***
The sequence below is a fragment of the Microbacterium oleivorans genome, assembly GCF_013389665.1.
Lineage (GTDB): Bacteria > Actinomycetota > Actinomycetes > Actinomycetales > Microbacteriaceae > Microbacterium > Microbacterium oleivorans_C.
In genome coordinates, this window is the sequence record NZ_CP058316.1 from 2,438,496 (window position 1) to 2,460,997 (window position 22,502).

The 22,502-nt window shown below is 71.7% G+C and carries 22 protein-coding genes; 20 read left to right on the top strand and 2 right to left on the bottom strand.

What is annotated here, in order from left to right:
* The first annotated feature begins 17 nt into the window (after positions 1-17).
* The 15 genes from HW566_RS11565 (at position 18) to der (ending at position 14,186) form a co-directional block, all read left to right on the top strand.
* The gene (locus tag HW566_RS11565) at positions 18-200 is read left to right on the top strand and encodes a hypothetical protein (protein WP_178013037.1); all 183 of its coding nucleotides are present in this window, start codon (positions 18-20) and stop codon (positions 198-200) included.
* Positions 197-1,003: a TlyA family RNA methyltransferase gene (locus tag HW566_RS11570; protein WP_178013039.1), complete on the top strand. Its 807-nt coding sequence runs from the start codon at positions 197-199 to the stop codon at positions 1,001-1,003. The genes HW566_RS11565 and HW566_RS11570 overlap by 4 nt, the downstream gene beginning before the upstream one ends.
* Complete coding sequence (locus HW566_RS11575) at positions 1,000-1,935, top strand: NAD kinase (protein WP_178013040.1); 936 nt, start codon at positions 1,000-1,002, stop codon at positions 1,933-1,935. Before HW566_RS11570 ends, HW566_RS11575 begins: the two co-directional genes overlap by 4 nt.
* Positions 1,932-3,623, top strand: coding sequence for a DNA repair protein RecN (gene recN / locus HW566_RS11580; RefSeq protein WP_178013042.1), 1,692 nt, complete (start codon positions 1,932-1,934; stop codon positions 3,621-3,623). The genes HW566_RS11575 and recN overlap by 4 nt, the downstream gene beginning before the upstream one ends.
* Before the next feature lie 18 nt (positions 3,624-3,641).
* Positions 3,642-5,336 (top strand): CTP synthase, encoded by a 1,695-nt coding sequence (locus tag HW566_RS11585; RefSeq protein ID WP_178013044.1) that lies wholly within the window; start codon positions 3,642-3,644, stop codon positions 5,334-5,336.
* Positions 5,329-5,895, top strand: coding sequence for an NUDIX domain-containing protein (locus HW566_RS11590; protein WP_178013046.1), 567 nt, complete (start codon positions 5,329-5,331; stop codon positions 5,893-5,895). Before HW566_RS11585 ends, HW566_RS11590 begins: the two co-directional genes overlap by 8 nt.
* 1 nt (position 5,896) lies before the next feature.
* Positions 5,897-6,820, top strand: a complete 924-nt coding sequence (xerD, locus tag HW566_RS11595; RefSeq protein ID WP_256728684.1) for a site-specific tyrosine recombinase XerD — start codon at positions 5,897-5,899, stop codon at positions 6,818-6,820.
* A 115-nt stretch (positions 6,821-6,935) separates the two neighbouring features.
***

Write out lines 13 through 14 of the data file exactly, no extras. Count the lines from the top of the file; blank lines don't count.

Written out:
* Positions 3,642-5,336 (top strand): CTP synthase, encoded by a 1,695-nt coding sequence (locus tag HW566_RS11585; RefSeq protein ID WP_178013044.1) that lies wholly within the window; start codon positions 3,642-3,644, stop codon positions 5,334-5,336.
* Positions 5,329-5,895, top strand: coding sequence for an NUDIX domain-containing protein (locus HW566_RS11590; protein WP_178013046.1), 567 nt, complete (start codon positions 5,329-5,331; stop codon positions 5,893-5,895). Before HW566_RS11585 ends, HW566_RS11590 begins: the two co-directional genes overlap by 8 nt.